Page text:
European politics is back in the headlines. It has been three years since the final stages of the Greek debt crisis. It has been two years since Brexit. It has been a year since the French elections, and nine months since the German elections. Each of these events raised investor anxiety over the spread of populist sentiment, including euro skepticism. And each time, that anxiety subsequently receded as the worst fears of each outcome were mostly avoided.

Now we turn to Italy, where it has been just under three months since the national election that was dominated by the populist Five Star and League parties. Both had expressed their own skepticism about Eurozone membership during the campaign, but had ultimately toned down that rhetoric and set about attempting to form a coalition government. However, on Wednesday, May 16, a draft economic proposal from the working coalition revealed proposals for sovereign debt forgiveness by the European Central Bank (ECB), sizeable fiscal stimulus despite an already bloated debt burden, and the creation of procedures to allow member states to leave the monetary union. Italian government bonds immediately began to sell-off. By Friday, May 18, the yield on the Italian ten-year note had climbed 27 basis points to 2.22 percent. The final version of the coalition economic plan released on May 18 had dropped the debt forgiveness proposal, as well as the proposal for a pathway to exit the Eurozone, but that did little to stem the rising concern among investors.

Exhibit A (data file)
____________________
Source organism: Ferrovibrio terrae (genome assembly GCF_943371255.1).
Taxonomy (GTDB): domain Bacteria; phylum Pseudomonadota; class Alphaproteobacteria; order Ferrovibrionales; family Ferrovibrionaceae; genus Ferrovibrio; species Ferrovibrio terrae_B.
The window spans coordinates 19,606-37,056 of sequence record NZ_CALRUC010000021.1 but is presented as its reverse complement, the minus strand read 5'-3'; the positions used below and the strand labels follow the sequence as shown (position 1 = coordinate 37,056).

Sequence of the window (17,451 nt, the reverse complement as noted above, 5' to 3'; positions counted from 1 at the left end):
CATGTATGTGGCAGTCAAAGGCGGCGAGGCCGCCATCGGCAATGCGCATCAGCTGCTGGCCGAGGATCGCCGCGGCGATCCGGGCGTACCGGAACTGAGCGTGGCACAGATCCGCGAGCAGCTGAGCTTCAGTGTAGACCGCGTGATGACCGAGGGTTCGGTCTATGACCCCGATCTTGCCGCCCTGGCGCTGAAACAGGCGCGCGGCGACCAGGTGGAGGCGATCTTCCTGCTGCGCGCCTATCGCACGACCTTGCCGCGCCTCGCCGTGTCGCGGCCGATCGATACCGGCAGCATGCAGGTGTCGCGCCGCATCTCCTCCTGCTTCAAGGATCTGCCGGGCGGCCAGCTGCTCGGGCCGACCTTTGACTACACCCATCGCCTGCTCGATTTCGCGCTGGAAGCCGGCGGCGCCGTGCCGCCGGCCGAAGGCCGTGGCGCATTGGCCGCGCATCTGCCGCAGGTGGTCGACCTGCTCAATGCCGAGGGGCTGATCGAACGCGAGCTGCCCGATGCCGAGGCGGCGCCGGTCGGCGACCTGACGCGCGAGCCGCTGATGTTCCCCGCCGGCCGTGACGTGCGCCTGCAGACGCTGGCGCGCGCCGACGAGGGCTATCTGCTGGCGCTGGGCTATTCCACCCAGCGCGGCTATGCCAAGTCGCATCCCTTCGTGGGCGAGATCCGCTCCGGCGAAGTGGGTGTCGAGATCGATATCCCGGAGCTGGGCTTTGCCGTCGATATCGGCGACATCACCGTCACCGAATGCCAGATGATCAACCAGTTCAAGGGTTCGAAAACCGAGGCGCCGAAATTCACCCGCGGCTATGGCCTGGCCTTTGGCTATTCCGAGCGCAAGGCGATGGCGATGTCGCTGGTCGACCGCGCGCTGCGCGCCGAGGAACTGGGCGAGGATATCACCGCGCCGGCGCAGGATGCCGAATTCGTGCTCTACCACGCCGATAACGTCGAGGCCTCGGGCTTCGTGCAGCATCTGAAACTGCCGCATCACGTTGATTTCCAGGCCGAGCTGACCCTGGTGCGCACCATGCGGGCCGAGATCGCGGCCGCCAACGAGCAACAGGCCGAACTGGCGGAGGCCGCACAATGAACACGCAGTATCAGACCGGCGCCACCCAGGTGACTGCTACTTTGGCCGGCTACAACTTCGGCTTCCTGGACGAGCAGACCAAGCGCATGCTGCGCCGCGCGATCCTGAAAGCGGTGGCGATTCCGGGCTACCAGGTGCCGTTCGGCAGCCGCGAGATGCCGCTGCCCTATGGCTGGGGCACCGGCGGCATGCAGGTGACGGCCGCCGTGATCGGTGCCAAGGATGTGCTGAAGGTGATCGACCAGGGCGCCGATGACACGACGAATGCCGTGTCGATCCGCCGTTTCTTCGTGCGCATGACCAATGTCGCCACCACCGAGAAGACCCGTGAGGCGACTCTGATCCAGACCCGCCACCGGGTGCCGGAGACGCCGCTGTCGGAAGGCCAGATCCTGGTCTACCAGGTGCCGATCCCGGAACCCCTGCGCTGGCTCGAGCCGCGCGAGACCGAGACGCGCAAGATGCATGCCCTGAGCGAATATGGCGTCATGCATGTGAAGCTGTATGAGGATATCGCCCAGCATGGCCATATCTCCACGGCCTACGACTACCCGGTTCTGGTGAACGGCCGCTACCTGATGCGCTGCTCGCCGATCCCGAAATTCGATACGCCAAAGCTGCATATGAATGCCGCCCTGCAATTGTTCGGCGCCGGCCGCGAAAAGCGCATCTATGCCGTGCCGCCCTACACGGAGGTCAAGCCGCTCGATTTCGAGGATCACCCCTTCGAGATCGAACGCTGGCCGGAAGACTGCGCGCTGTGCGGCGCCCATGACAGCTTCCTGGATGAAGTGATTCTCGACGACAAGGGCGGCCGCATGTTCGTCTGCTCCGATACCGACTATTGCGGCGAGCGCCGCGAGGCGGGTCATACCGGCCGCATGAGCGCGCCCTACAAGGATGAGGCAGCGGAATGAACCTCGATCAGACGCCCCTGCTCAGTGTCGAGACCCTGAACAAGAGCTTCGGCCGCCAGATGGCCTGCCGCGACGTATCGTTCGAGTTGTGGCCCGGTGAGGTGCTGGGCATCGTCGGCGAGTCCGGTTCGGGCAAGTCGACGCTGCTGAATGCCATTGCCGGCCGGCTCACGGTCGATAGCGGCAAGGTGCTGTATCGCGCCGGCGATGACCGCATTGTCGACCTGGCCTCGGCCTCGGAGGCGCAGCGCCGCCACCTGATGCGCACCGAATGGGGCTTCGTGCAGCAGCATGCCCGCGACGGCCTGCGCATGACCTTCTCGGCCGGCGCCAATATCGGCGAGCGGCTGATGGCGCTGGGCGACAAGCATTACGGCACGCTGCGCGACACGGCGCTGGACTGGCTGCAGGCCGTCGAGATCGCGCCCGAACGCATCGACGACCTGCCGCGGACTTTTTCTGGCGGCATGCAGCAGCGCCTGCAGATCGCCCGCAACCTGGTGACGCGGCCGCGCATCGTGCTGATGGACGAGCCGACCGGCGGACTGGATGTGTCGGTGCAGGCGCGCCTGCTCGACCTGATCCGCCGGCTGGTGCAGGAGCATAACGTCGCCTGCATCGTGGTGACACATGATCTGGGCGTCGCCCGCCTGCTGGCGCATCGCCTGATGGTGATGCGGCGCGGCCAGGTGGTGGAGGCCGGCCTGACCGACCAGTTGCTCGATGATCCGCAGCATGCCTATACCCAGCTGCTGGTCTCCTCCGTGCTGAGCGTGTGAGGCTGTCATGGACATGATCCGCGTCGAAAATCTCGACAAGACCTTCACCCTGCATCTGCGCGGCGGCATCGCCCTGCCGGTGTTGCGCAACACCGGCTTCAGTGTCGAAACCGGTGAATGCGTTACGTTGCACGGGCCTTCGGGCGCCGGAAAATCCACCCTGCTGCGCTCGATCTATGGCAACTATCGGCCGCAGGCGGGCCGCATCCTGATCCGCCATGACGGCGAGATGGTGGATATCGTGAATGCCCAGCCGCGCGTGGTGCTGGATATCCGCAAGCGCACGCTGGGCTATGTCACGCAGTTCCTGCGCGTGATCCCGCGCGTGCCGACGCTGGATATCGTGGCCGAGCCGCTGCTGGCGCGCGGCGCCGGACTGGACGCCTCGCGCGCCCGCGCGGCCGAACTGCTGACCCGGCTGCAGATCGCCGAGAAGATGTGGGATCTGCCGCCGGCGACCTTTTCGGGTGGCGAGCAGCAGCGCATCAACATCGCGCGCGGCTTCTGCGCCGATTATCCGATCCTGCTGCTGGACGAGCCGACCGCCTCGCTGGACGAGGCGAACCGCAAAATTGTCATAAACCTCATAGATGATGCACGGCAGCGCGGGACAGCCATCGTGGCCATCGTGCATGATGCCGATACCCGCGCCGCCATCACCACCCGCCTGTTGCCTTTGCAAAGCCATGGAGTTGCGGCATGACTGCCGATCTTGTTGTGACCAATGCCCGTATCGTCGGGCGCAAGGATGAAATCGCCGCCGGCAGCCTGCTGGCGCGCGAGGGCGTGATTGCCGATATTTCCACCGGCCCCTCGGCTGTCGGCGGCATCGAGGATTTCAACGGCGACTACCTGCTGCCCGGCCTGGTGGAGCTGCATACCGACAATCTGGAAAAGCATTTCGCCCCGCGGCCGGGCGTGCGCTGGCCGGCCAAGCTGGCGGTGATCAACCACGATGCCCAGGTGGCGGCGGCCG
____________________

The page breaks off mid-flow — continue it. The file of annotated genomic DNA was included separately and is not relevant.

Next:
Last week, on Monday, Italy’s president rejected the coalition’s proposal to appoint a Eurosceptic economic minister and instead appointed a former International Monetary Fund (IMF) official as prime minister to form a technocratic interim government, raising the likelihood of another round of elections. In his speech announcing the decision, President Mattarella said the economic ministry, “Always constitutes an immediate message of trust or alarm,” and that he could not accept a minister who may provoke Italy’s exit from the euro, noting that, “The uncertainty over our position has alarmed investors and savers.” On Friday, Moody’s Investor Services placed Italy’s Baa2 sovereign debt rating under review for a possible downgrade. Such an action, if incremental, would leave the rating just one grade above junk, a threshold below which many investors would become sellers. By Tuesday of this week, the ten-year note yield had soared to 3.10 percent.

In its April 2018 Fiscal Monitor report, the IMF warns that, “High government debt can make countries vulnerable to rollover risk … and market access could be disrupted if … there is a shift in investor sentiment. A high debt-to-GDP ratio could cause a spike in risk premiums if investors become skeptical about a country’s ability or willingness to pay -- including because of concerns with the political feasibility of fiscal policies … Indeed, in a number of countries debt is above levels at which fiscal crises occurred in the past.” Italy’s debt-to GDP ratio is currently at 130 percent, and under existing policy is expected to decline slowly. (Germany’s, in contrast, is 64 percent, and the overall Eurozone level is 87 percent). Italy’s fiscal outlook has improved, as debt service costs have declined and it enjoys a current account surplus. But the concern is that the coalition’s fiscal proposals would abort this progress and worsen the country’s already problematic debt burden.